NPR.org - Those of us who own pets know they make us happy. But a growing body of scientific research is showing that our pets can also make us healthier.
That helps explain the increasing use of animals - dogs, cats, birds, fish, and even horses - in hospitals, nursing homes, schools, jails, and mental institutions.
The use of pets in medical settings actually dates back more than 150 years, says Aubrey Fine, a clinical psychologist and professor at California State Polytechnic University.
"One could even look at Florence Nightingale recognizing that animals provided a level of social support in the institutional care of the mentally ill," says Fine, who has written several books on the human-animal bond.
But it was only in the late 1970s that researchers started to uncover the scientific underpinnings for that bond.
One of the earliest studies, published in 1980, found that heart attack patients who owned pets lived longer than those who didn't. Another early study found that petting one's own dog could reduce blood pressure.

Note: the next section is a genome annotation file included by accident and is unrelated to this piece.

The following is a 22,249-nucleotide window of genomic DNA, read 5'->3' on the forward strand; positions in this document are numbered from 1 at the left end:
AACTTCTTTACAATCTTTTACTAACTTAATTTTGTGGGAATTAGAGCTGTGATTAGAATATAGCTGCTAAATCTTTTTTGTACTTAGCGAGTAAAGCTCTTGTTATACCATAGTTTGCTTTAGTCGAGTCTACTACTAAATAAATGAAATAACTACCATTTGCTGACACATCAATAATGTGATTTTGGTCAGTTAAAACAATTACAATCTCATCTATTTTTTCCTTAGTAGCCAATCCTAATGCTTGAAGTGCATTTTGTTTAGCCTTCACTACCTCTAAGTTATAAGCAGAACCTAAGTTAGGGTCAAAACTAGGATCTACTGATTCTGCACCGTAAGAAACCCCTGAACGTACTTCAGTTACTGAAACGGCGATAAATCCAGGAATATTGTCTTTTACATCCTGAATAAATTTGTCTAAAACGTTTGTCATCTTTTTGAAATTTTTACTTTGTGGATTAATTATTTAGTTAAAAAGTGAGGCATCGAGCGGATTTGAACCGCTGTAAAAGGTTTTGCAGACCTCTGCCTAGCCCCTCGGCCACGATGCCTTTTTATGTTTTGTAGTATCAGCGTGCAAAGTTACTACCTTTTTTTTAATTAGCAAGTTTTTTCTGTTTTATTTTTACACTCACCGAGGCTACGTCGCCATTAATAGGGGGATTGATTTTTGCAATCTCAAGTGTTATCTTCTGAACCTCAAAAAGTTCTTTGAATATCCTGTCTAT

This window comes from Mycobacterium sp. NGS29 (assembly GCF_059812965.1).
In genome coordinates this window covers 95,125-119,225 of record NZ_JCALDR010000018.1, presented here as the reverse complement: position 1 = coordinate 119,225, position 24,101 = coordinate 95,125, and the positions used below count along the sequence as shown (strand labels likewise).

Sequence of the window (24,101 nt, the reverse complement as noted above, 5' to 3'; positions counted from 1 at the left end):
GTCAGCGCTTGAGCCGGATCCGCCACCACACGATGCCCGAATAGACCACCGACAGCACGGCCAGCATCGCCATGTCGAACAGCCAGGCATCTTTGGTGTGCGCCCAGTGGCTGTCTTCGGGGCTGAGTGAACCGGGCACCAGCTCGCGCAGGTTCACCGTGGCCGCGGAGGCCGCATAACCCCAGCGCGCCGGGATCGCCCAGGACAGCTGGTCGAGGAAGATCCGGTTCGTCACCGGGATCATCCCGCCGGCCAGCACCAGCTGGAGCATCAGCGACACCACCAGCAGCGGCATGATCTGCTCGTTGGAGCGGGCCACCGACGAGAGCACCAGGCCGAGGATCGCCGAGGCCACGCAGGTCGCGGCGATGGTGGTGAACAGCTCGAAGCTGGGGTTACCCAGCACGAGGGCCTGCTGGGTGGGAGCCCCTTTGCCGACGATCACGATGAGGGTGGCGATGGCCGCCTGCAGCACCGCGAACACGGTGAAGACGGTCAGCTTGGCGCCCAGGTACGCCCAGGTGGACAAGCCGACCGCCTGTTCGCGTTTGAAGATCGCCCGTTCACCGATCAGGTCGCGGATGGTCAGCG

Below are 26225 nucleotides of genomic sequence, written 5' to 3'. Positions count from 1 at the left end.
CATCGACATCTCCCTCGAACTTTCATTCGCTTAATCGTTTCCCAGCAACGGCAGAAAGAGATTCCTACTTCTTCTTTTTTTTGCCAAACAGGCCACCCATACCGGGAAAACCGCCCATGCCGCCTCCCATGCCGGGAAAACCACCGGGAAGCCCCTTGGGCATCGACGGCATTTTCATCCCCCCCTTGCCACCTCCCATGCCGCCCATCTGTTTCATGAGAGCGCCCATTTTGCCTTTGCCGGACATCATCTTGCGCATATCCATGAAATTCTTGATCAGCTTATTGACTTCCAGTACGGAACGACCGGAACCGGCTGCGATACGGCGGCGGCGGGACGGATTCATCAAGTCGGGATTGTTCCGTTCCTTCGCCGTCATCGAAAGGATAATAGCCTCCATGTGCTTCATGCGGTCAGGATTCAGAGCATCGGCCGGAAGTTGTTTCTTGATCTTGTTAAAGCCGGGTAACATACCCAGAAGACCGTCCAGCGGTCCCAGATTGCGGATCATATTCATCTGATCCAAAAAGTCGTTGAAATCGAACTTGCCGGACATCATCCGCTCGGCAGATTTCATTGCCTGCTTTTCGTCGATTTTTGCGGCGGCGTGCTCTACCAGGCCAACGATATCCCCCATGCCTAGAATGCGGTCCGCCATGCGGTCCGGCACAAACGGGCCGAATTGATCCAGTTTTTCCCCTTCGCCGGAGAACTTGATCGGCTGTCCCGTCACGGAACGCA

More recently studies have been focusing on the fact that interacting with animals can increase people's level of the hormone oxytocin, says Rebecca Johnson, a nurse who heads the Research Center for Human/Animal Interaction at the University of Missouri College of Veterinary Medicine.
"That is very beneficial for us," says Johnson. "Oxytocin helps us feel happy and trusting," which may be one of the ways that humans bond with their animals over time.
But Johnson says it may also have longer-term human health benefits. "Oxytocin has some powerful effects for us in the body's ability to be in a state of readiness to heal, and also to grow new cells, so it predisposes us to an environment in our own bodies where we can be healthier."
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Written by Julie Rover